Michael Costa driven to succeed by Golden Slipper pain

The pain of losing subsequent Golden Slipper winner She Will Reign is still driving Gold Coast trainer Michael Costa as he announces himself as one of the most promising up-and-coming trainers in the country.

Costa landed the biggest win of his career in the Group 2 Missile Stakes on Saturday at Randwick when Phobetor put a field of high-class sprinters to the sword, putting the emerging trainer on the map.

While high-profile trainers Lee Freedman and John Moore now call the Gold Coast home, the unheralded Costa has grabbed the headlines – boasting a winning strike rate in excess of 20 per cent every year since his move north in 2016.

With 40-odd boxes Costa’s operation is bursting at the seams with demand for more, however it wasn’t always that way.

It wasn’t unusual to see Costa in his early 20s roughing it in the back of his Holden Barina to save petrol.

With a move to the Gold Coast all but secured in 2016, Costa baulked when a promising filly named She Will Reign arrived in his stables but had his mind put to ease when he was told he could take her with him in the move north.

Phobetor storms to victory in the Group 2 Missile Stakes at Randwick. Picture: Getty ImagesSource:Getty Images

“Before I came up I set up a satellite stable and it worked really well so I decided to make the move and that was on the basis we would get to keep She Will Reign,” he said.

“When I pulled the trigger on moving she ended up getting kept down there, that was the only difficult thing.

“If I knew that I would have stayed down in Sydney for 12 months or however long to get her through her career.”

The rest, as they say is history and She Will Reign went on to win the coveted Golden Slipper in 2017 along with the Group 1 Moir Stakes later that year before producing a $2m colt as a broodmare in Japan last month.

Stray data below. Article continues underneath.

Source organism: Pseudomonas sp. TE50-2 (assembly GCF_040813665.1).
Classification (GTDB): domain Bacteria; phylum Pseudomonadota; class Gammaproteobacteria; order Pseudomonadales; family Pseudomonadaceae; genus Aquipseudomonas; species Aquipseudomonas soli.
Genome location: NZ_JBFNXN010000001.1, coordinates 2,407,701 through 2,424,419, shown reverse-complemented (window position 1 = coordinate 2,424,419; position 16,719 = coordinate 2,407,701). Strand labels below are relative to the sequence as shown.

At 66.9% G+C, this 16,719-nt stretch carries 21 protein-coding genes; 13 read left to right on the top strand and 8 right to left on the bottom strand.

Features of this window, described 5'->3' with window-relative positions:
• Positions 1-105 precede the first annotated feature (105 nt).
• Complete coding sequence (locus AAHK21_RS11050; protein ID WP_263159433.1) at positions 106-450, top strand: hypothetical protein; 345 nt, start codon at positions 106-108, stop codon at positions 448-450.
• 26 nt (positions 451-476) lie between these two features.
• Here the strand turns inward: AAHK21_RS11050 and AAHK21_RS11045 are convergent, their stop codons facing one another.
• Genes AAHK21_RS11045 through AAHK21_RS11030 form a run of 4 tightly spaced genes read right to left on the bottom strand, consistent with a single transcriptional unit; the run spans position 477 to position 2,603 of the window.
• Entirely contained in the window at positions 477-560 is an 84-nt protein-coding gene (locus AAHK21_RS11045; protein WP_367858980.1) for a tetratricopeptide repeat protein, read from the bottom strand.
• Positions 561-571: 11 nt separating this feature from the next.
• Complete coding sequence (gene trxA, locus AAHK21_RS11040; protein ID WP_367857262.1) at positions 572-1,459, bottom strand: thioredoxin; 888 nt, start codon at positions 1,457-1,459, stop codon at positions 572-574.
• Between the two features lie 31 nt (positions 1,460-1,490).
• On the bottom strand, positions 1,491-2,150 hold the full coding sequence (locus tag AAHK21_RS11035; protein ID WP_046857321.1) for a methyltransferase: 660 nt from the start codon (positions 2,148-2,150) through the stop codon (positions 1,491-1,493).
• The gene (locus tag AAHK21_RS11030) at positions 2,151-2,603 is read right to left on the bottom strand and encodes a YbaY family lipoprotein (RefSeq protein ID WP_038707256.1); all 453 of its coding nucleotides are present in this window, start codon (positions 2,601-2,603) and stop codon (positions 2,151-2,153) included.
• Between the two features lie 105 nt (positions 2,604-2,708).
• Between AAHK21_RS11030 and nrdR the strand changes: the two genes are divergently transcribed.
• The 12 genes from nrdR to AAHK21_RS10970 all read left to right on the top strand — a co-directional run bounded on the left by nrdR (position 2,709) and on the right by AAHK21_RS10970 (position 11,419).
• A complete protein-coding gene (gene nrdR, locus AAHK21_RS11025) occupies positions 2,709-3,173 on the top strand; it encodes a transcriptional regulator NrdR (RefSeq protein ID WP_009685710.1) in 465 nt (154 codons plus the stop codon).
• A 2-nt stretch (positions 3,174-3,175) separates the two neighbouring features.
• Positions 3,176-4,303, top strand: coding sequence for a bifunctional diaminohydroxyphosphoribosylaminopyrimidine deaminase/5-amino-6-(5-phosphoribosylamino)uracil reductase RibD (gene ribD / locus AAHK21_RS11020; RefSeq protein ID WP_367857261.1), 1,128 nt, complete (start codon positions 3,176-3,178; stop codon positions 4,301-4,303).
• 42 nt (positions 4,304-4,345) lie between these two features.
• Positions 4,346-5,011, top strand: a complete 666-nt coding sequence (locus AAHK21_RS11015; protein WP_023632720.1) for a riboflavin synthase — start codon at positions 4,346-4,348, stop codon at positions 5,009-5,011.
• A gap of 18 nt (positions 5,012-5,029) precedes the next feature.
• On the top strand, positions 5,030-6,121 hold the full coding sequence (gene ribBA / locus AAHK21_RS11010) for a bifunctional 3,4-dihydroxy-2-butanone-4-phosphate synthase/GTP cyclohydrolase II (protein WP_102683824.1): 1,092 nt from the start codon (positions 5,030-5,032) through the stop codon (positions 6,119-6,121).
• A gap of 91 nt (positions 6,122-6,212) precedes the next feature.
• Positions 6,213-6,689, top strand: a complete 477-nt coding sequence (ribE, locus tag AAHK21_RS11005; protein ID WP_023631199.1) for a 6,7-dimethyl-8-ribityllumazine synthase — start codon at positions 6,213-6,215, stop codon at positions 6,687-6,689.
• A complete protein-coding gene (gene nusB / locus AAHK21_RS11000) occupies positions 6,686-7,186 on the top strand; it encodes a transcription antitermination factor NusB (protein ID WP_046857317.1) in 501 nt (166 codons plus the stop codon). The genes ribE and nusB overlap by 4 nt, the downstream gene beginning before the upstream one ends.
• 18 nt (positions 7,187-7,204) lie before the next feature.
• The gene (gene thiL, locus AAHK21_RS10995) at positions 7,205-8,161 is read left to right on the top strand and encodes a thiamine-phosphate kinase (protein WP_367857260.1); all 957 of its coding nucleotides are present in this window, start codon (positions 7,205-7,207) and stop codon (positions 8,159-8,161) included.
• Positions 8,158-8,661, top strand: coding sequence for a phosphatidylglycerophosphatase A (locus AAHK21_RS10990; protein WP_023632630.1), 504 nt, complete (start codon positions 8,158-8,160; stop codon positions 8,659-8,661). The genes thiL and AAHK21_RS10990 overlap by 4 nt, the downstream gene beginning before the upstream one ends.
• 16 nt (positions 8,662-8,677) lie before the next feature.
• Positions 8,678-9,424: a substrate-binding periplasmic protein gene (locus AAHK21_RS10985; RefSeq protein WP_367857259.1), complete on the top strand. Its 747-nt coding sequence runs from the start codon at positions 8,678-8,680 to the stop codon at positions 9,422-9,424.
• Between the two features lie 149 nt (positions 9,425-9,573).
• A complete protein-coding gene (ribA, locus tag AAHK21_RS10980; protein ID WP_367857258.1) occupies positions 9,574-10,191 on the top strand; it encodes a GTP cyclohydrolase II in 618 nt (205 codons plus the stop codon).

“It was difficult because you’re seeing her doing what she was doing, then there were teething problems up here like finding staff and learning the tracks and everything like that,” he said.

“It’s easy to look back and join dots but when you’re in it obviously there is some disappointment but I think it was actually a positive in a way because it’s almost like when you’re playing footy and they rub your head in the dirt – you get a bit more fired up.

“It gave me even more drive to work to the bone and see it through to make it work, I was extremely hungry even though it was painful.

Costa (right) with trainers Bjorn Baker. Picture: Glenn HampsonSource:News Corp Australia

“When I look back, even though it would have been one of the biggest injections to someone’s career, it would have come too soon for me.

“I feel like I am such a better trainer now without getting injected with good, high-quality horses. I feel like I have cut my teeth doing it organically.

“It’s not like boxing where the best boxer wins, it’s more like Formula 1 where there are so many variables where the guys with the best cars have a distinct advantage.”

With a solid group of loyal owners, Costa now wants to take the next step at the sales in an attempt to find his next She Will Reign to make up for the heartache of 2017.

Enjoying success with bargain buys, Costa wants to branch out into the more expensive market in an attempt to consistently compete at the top level.

“I am trying to work out the pieces to the puzzle when it comes to buying horses, it is a matter of getting the right people on the bus to join the team and believe in it,” he said.

“But we need more boxes, everyone needs more boxes and it’s just not there yet.”

As for Phobetor, Costa said he is mapping out “A, B and C plans” which include prolonged stints in Sydney and/or Melbourne depending on Covid-19 restrictions but reported the six-year-old arrived back at his stables on Tuesday “fit and well.”

Originally published asCosta driven to succeed by gutting Slipper pain

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